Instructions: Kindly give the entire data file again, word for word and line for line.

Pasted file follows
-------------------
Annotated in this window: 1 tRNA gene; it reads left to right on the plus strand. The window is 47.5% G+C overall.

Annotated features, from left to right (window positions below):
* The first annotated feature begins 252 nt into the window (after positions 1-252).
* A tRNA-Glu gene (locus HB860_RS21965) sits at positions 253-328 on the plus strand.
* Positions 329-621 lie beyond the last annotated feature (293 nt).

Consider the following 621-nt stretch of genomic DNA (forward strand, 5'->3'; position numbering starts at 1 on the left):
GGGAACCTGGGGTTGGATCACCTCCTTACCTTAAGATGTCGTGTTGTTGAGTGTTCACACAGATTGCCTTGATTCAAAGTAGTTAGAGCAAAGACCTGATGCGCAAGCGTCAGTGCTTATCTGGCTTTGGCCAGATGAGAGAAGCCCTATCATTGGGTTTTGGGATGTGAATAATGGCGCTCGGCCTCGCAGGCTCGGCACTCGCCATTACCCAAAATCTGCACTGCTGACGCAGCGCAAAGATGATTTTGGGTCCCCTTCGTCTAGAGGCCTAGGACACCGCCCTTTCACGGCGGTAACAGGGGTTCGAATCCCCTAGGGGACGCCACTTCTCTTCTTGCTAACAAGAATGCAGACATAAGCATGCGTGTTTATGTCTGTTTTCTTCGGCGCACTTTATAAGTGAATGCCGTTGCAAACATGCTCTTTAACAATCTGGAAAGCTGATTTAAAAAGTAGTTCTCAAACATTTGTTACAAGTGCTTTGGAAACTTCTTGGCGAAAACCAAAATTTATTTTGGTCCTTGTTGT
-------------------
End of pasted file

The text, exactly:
Annotated in this window: 1 tRNA gene; it reads left to right on the plus strand. The window is 47.5% G+C overall.

Annotated features, from left to right (window positions below):
* The first annotated feature begins 252 nt into the window (after positions 1-252).
* A tRNA-Glu gene (locus HB860_RS21965) sits at positions 253-328 on the plus strand.
* Positions 329-621 lie beyond the last annotated feature (293 nt).

Consider the following 621-nt stretch of genomic DNA (forward strand, 5'->3'; position numbering starts at 1 on the left):
GGGAACCTGGGGTTGGATCACCTCCTTACCTTAAGATGTCGTGTTGTTGAGTGTTCACACAGATTGCCTTGATTCAAAGTAGTTAGAGCAAAGACCTGATGCGCAAGCGTCAGTGCTTATCTGGCTTTGGCCAGATGAGAGAAGCCCTATCATTGGGTTTTGGGATGTGAATAATGGCGCTCGGCCTCGCAGGCTCGGCACTCGCCATTACCCAAAATCTGCACTGCTGACGCAGCGCAAAGATGATTTTGGGTCCCCTTCGTCTAGAGGCCTAGGACACCGCCCTTTCACGGCGGTAACAGGGGTTCGAATCCCCTAGGGGACGCCACTTCTCTTCTTGCTAACAAGAATGCAGACATAAGCATGCGTGTTTATGTCTGTTTTCTTCGGCGCACTTTATAAGTGAATGCCGTTGCAAACATGCTCTTTAACAATCTGGAAAGCTGATTTAAAAAGTAGTTCTCAAACATTTGTTACAAGTGCTTTGGAAACTTCTTGGCGAAAACCAAAATTTATTTTGGTCCTTGTTGT